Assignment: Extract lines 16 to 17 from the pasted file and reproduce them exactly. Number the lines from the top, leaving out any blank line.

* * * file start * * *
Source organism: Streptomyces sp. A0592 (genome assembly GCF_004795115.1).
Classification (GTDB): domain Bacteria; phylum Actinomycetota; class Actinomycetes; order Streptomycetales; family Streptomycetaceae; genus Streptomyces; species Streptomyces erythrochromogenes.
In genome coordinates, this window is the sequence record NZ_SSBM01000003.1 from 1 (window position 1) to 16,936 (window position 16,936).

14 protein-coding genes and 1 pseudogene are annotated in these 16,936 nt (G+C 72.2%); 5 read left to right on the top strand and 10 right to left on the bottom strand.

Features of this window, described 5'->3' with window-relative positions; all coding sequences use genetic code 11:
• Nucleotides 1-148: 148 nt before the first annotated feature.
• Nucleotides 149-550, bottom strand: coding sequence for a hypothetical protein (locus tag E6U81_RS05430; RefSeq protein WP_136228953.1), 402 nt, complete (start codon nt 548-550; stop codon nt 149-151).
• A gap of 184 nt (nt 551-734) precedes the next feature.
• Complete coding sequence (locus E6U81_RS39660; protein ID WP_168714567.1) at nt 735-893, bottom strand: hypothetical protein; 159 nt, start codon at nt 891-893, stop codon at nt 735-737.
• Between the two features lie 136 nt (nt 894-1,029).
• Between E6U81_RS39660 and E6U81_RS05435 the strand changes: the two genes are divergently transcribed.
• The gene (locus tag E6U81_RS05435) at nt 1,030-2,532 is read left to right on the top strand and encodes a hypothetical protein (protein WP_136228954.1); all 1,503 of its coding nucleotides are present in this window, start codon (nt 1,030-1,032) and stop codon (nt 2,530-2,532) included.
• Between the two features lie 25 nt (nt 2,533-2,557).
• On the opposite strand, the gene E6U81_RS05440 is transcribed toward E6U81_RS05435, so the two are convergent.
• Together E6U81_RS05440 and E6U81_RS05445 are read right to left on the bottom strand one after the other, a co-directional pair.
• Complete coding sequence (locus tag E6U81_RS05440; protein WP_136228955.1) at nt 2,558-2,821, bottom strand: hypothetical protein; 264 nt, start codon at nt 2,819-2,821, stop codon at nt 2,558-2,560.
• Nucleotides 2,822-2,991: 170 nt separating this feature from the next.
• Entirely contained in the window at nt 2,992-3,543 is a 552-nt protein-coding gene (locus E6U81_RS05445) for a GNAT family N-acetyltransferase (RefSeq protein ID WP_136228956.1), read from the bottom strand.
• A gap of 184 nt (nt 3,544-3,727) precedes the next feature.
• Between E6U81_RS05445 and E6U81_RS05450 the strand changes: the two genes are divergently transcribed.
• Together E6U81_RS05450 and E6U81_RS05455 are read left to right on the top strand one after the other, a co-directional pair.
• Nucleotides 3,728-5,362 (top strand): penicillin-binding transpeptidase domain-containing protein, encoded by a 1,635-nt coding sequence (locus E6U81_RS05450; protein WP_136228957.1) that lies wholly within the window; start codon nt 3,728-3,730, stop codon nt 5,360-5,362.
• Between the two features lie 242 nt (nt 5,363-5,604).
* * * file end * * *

• Complete coding sequence (locus tag E6U81_RS05440; protein WP_136228955.1) at nt 2,558-2,821, bottom strand: hypothetical protein; 264 nt, start codon at nt 2,819-2,821, stop codon at nt 2,558-2,560.
• Nucleotides 2,822-2,991: 170 nt separating this feature from the next.